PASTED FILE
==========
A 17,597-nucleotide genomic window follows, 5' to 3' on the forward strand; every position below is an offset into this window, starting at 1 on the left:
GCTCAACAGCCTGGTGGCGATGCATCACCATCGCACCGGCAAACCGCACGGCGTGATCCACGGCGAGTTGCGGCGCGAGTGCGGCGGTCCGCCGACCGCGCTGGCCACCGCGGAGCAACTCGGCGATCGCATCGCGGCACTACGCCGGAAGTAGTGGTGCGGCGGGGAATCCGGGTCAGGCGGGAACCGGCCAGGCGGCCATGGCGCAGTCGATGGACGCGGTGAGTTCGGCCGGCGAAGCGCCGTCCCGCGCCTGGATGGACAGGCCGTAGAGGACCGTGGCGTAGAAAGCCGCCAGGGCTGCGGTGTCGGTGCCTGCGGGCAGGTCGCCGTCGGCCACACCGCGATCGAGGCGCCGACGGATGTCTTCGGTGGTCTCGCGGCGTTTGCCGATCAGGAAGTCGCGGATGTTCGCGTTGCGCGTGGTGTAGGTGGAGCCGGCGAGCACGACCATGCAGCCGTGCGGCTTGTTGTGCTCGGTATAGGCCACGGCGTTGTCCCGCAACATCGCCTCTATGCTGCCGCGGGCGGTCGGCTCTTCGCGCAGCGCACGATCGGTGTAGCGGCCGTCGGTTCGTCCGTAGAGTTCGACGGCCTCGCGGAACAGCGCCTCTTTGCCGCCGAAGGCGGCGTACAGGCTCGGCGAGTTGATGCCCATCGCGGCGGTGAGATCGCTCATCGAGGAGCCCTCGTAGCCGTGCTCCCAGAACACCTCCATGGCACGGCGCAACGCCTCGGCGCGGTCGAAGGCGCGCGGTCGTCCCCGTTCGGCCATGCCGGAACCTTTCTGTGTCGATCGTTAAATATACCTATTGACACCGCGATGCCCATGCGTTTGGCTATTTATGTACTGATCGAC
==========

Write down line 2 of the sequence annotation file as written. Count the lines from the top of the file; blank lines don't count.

GCTCAACAGCCTGGTGGCGATGCATCACCATCGCACCGGCAAACCGCACGGCGTGATCCACGGCGAGTTGCGGCGCGAGTGCGGCGGTCCGCCGACCGCGCTGGCCACCGCGGAGCAACTCGGCGATCGCATCGCGGCACTACGCCGGAAGTAGTGGTGCGGCGGGGAATCCGGGTCAGGCGGGAACCGGCCAGGCGGCCATGGCGCAGTCGATGGACGCGGTGAGTTCGGCCGGCGAAGCGCCGTCCCGCGCCTGGATGGACAGGCCGTAGAGGACCGTGGCGTAGAAAGCCGCCAGGGCTGCGGTGTCGGTGCCTGCGGGCAGGTCGCCGTCGGCCACACCGCGATCGAGGCGCCGACGGATGTCTTCGGTGGTCTCGCGGCGTTTGCCGATCAGGAAGTCGCGGATGTTCGCGTTGCGCGTGGTGTAGGTGGAGCCGGCGAGCACGACCATGCAGCCGTGCGGCTTGTTGTGCTCGGTATAGGCCACGGCGTTGTCCCGCAACATCGCCTCTATGCTGCCGCGGGCGGTCGGCTCTTCGCGCAGCGCACGATCGGTGTAGCGGCCGTCGGTTCGTCCGTAGAGTTCGACGGCCTCGCGGAACAGCGCCTCTTTGCCGCCGAAGGCGGCGTACAGGCTCGGCGAGTTGATGCCCATCGCGGCGGTGAGATCGCTCATCGAGGAGCCCTCGTAGCCGTGCTCCCAGAACACCTCCATGGCACGGCGCAACGCCTCGGCGCGGTCGAAGGCGCGCGGTCGTCCCCGTTCGGCCATGCCGGAACCTTTCTGTGTCGATCGTTAAATATACCTATTGACACCGCGATGCCCATGCGTTTGGCTATTTATGTACTGATCGAC